Home

The families of flowering plants.                                                                                                                                                                

Basellaceae Moq.-Tand.

                       

 

Local Weather

<a data-cke-saved-href="http://www.gamblinginsider.ca" href="http://www.gamblinginsider.ca" title="online casino">online casino</a> 

IncludingAnredereae (Anrederaceae) J.G. Argardh, Ullucaceae Nak.

Habit and leaf form. Herbs. Perennial; with a basal aggregation of leaves, or with neither basal nor terminal aggregations of leaves; rhizomatous, or tuberous. Self supporting, or climbing; the climbers stem twiners, or scrambling. Mesophytic. Leaves opposite, or alternate; somewhat fleshy; petiolate; non-sheathing; simple. Lamina entire; pinnately veined to palmately veined; cross-venulate. Leaves exstipulate.

Leaf anatomy. Stomata present; paracytic, or anomocytic and paracytic.

The mesophyll containing mucilage cells. Minor leaf veins without phloem transfer cells (Basella).

Stem anatomy. Cork cambium present; initially superficial. Primary vascular tissue comprising a ring of bundles; bicollateral (at least in the larger bundles). Internal phloem present (commonly?). Secondary thickening developing from a conventional cambial ring. ‘Included’ phloem absent. Xylem with vessels. Vessel end-walls simple. Sieve-tube plastids P-type; type III (a).

Reproductive type, pollination. Plants hermaphrodite (mostly), or monoecious (? — at least sometimes ‘functionally unisexual’).

Inflorescence, floral, fruit and seed morphology. Flowers aggregated in ‘inflorescences’; in racemes, or in spikes, or in panicles. Inflorescences terminal, or axillary; panicles, racemes or spikes. Flowers bracteate (the bracts small); bracteolate (the two bracteoles calyx-like, connate at the base or not, often winged and persistent in the fruit); regular (excluding paired bracteoles); 5 merous; cyclic; tricyclic, or tetracyclic (if the bracteoles regarded as ‘perianth’). Floral receptacle not markedly hollowed. Free hypanthium present. Hypogynous diskpresent; annular.

Perianth with distinct calyx and corolla (if the bracteoles are regarded as calyx, the calyx as corolla), or sepaline (the best interpretation?), or petaline; 5, or 7 (if the ‘bracteoles’ are mistaken for perianth); 1 whorled, or 2 whorled (if the bracteoles are included); anisomerous (if the bracteoles included); persistent. Calyx 5 (i.e. the true perianth), or 2 (i.e. the bracteoles); polysepalous (the true sepals and/or the bracteoles sometimes almost distinct), or gamosepalous (the bracteoles and/or the true sepals usually tubular below); persistent (both the bracteoles and the true calyx); imbricate.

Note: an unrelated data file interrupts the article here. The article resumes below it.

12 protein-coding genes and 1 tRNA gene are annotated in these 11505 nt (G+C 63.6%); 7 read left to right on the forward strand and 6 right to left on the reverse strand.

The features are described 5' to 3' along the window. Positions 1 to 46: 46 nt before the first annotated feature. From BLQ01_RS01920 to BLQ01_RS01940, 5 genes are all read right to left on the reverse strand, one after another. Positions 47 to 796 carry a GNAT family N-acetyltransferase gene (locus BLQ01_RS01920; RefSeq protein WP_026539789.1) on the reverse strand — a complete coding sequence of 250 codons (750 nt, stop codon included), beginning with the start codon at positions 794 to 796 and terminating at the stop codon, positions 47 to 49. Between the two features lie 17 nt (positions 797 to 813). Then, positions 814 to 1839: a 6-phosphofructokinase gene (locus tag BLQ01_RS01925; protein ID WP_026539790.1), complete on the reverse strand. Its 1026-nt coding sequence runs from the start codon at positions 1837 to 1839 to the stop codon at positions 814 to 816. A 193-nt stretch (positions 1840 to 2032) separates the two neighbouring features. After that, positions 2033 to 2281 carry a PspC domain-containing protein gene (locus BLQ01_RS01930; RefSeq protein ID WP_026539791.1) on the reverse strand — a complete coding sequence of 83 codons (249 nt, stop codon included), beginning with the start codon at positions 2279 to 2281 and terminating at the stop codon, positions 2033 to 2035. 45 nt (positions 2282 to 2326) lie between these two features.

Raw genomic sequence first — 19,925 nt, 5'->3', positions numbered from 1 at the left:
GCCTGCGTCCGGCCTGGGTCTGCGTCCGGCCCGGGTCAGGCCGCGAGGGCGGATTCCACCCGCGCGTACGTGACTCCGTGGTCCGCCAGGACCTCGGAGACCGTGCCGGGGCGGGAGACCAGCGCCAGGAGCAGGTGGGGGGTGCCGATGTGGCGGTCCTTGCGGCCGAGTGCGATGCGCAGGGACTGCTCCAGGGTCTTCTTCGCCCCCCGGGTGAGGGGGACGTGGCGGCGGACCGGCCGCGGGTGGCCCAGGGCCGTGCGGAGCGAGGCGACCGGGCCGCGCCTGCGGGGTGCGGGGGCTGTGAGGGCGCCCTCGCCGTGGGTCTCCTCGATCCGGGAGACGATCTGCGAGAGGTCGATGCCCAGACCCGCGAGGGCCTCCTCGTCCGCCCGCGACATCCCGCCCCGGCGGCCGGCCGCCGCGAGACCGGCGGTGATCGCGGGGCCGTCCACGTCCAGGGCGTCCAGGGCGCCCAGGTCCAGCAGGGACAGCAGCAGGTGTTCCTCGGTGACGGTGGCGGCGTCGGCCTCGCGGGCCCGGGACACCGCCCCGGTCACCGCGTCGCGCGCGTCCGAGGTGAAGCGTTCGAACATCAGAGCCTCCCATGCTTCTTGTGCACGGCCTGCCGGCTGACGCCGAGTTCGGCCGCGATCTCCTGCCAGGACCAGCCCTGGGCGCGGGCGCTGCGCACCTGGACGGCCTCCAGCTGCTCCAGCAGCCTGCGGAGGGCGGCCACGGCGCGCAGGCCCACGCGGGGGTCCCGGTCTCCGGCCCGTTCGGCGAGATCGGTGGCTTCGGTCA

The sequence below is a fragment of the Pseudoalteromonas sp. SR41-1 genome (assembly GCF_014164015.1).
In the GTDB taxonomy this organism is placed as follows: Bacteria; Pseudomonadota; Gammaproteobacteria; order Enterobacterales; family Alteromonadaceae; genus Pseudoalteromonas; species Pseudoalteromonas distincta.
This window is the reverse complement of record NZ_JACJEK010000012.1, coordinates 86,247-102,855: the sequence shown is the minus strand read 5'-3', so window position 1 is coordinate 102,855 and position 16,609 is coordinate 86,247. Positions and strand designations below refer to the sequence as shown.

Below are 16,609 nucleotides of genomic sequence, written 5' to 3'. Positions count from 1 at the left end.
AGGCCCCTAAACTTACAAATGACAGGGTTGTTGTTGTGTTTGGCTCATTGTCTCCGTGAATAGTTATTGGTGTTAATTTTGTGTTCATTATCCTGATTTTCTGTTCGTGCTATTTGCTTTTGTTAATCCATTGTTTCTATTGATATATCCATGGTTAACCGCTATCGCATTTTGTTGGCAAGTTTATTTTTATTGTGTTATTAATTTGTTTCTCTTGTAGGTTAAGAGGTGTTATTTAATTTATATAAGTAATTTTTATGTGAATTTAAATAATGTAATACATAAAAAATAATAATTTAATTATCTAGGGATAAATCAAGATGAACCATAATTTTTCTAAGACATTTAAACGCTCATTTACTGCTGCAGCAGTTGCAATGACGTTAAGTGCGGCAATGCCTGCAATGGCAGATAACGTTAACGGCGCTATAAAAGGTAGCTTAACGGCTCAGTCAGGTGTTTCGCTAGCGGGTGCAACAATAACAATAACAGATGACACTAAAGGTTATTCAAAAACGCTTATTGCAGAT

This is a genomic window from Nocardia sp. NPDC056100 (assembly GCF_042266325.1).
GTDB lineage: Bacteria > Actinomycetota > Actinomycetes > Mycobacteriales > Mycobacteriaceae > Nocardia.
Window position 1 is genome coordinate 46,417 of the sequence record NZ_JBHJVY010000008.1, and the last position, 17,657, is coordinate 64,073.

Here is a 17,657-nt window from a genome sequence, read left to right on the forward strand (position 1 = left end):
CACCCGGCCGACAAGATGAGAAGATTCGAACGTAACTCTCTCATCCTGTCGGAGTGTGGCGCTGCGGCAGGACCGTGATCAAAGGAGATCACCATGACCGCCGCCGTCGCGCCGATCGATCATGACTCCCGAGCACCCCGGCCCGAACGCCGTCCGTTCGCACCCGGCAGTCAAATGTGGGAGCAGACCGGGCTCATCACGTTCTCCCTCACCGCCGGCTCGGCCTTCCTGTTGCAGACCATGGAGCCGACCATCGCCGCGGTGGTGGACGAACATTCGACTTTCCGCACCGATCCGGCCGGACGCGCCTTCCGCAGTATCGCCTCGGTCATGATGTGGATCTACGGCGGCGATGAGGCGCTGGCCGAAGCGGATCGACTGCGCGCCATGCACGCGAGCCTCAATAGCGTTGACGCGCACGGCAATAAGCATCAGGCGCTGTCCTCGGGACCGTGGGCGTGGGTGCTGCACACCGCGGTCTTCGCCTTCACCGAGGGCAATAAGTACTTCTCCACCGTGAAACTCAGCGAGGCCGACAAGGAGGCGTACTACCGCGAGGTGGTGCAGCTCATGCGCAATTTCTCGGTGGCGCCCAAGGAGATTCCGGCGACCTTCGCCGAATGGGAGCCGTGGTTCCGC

Androecium 5. Androecial members adnate (to the base of the perianth members, or to the tube); free of one another; 1 whorled. Androecium exclusively of fertile stamens. Stamens 5; isomerous with the perianth; oppositisepalous; bent outwards in bud. Anthers dorsifixed; versatile; dehiscing via pores, or dehiscing via short slits, or dehiscing via longitudinal slits; tetrasporangiate. Microsporogenesis simultaneous. Tapetum glandular. Pollen shed as single grains. Pollen grains aperturate; foraminate, or rugate (pantocolpate, or cuboid with a colpus on each furrow); spinulose; 3-celled (Andredera).

Gynoecium 3 carpelled. Carpels reduced in number relative to the perianth. The pistil 1 celled (when mature). Gynoecium syncarpous; synovarious to eu-syncarpous; superior. Ovary 1 locular (though detectably trilocular in the very early stages of development). Gynoecium stylate. Styles 1, or 3; when separate, free, or partially joined; apical. Stigmas 3. Placentation basal. Ovules in the single cavity (of the mature ovary) 1; funicled; ascending; non-arillate; anatropous to campylotropous; bitegmic; crassinucellate. Outer integument contributing to the micropyle. Embryo-sac development Polygonum-type. Polar nuclei fusing prior to fertilization. Antipodal cells formed; 3; not proliferating; ephemeral. Synergids pear-shaped. Endosperm formation nuclear.

Fruit non-fleshy; indehiscent; capsular-indehiscent (a utricle); enclosed in the fleshy perianth, or without fleshy investment (then surrounded by the winged bracteoles). Seeds non-endospermic. Perisperm present. Seeds with starch. Embryo well differentiated. Cotyledons 2. Embryo chlorophyllous; curved (semi-annular), or coiled.

Seedling.Germination phanerocotylar.

Physiology, biochemistry. Not cyanogenic. Iridoids not detected. Proanthocyanidins absent. Flavonols present, or absent; when present, quercetin. Ellagic acid absent (2 genera, 2 species). Betalains present. Anatomy non-C4 type (Basella).

Geography, cytology. Tropical. Tropical America, Africa, Asia. X = 11, 12.

Taxonomy.Subclass Dicotyledonae; Crassinucelli. Dahlgren’s Superorder Caryophylliflorae; Caryophyllales. Cronquist’s Subclass Caryophyllidae; Caryophyllales. APG 3 core angiosperms; core eudicot; Superorder Caryophyllanae; Order Caryophyllales.

Species 25. Genera 4; Anredera, Basella, Tournonia, Ullucus.

  Illustrations:

Microsoft Office Word documents, you can ask for illustrations at:
webmail@computerizedtextiledesigns.com
botany@computerizedtextiledesigns.com

.